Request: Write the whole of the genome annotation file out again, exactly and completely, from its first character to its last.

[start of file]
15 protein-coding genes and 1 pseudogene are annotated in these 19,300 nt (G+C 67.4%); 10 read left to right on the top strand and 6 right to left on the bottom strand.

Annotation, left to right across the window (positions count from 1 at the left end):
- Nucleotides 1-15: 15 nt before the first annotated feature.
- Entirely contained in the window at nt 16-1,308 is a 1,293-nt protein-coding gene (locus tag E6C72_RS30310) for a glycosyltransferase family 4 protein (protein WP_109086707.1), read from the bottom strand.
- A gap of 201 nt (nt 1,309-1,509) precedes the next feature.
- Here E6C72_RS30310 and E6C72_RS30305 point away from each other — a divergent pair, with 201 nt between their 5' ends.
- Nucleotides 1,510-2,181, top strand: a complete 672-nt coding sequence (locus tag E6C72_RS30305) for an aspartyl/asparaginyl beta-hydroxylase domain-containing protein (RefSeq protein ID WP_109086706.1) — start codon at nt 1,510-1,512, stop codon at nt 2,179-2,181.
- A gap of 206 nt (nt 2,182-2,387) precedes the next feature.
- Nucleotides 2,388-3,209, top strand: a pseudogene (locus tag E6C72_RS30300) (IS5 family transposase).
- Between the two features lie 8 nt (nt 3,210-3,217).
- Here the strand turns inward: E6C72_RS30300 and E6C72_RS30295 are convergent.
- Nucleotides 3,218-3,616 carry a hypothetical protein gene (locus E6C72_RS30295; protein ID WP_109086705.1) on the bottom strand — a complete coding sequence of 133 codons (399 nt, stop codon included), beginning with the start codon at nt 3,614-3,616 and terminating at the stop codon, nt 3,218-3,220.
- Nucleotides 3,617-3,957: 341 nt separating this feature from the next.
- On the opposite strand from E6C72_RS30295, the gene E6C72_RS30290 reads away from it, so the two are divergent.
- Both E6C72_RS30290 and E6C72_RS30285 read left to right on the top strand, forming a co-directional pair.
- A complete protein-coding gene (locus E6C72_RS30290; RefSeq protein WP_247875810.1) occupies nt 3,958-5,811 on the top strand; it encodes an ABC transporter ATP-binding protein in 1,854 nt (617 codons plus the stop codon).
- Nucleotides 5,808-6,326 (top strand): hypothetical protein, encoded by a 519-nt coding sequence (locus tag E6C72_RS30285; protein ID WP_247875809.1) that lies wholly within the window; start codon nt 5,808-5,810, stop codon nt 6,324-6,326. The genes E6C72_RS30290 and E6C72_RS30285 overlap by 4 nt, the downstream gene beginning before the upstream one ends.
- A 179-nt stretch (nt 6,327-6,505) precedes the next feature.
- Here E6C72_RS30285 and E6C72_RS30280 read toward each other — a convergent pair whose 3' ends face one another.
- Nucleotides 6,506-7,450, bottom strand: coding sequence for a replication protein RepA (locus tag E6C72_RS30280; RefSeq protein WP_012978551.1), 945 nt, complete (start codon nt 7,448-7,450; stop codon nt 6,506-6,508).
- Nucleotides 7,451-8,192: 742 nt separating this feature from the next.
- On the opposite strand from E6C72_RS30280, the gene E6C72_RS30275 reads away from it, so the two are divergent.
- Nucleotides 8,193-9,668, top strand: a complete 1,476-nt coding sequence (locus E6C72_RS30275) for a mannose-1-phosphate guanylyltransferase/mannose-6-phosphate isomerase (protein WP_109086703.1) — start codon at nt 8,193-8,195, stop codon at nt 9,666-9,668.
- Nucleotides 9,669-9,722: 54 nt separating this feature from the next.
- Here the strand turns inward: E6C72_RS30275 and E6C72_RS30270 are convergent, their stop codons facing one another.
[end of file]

15 protein-coding genes and 1 pseudogene are annotated in these 19,300 nt (G+C 67.4%); 10 read left to right on the top strand and 6 right to left on the bottom strand.

Annotation, left to right across the window (positions count from 1 at the left end):
- Nucleotides 1-15: 15 nt before the first annotated feature.
- Entirely contained in the window at nt 16-1,308 is a 1,293-nt protein-coding gene (locus tag E6C72_RS30310) for a glycosyltransferase family 4 protein (protein WP_109086707.1), read from the bottom strand.
- A gap of 201 nt (nt 1,309-1,509) precedes the next feature.
- Here E6C72_RS30310 and E6C72_RS30305 point away from each other — a divergent pair, with 201 nt between their 5' ends.
- Nucleotides 1,510-2,181, top strand: a complete 672-nt coding sequence (locus tag E6C72_RS30305) for an aspartyl/asparaginyl beta-hydroxylase domain-containing protein (RefSeq protein ID WP_109086706.1) — start codon at nt 1,510-1,512, stop codon at nt 2,179-2,181.
- A gap of 206 nt (nt 2,182-2,387) precedes the next feature.
- Nucleotides 2,388-3,209, top strand: a pseudogene (locus tag E6C72_RS30300) (IS5 family transposase).
- Between the two features lie 8 nt (nt 3,210-3,217).
- Here the strand turns inward: E6C72_RS30300 and E6C72_RS30295 are convergent.
- Nucleotides 3,218-3,616 carry a hypothetical protein gene (locus E6C72_RS30295; protein ID WP_109086705.1) on the bottom strand — a complete coding sequence of 133 codons (399 nt, stop codon included), beginning with the start codon at nt 3,614-3,616 and terminating at the stop codon, nt 3,218-3,220.
- Nucleotides 3,617-3,957: 341 nt separating this feature from the next.
- On the opposite strand from E6C72_RS30295, the gene E6C72_RS30290 reads away from it, so the two are divergent.
- Both E6C72_RS30290 and E6C72_RS30285 read left to right on the top strand, forming a co-directional pair.
- A complete protein-coding gene (locus E6C72_RS30290; RefSeq protein WP_247875810.1) occupies nt 3,958-5,811 on the top strand; it encodes an ABC transporter ATP-binding protein in 1,854 nt (617 codons plus the stop codon).
- Nucleotides 5,808-6,326 (top strand): hypothetical protein, encoded by a 519-nt coding sequence (locus tag E6C72_RS30285; protein ID WP_247875809.1) that lies wholly within the window; start codon nt 5,808-5,810, stop codon nt 6,324-6,326. The genes E6C72_RS30290 and E6C72_RS30285 overlap by 4 nt, the downstream gene beginning before the upstream one ends.
- A 179-nt stretch (nt 6,327-6,505) precedes the next feature.
- Here E6C72_RS30285 and E6C72_RS30280 read toward each other — a convergent pair whose 3' ends face one another.
- Nucleotides 6,506-7,450, bottom strand: coding sequence for a replication protein RepA (locus tag E6C72_RS30280; RefSeq protein WP_012978551.1), 945 nt, complete (start codon nt 7,448-7,450; stop codon nt 6,506-6,508).
- Nucleotides 7,451-8,192: 742 nt separating this feature from the next.
- On the opposite strand from E6C72_RS30280, the gene E6C72_RS30275 reads away from it, so the two are divergent.
- Nucleotides 8,193-9,668, top strand: a complete 1,476-nt coding sequence (locus E6C72_RS30275) for a mannose-1-phosphate guanylyltransferase/mannose-6-phosphate isomerase (protein WP_109086703.1) — start codon at nt 8,193-8,195, stop codon at nt 9,666-9,668.
- Nucleotides 9,669-9,722: 54 nt separating this feature from the next.
- Here the strand turns inward: E6C72_RS30275 and E6C72_RS30270 are convergent, their stop codons facing one another.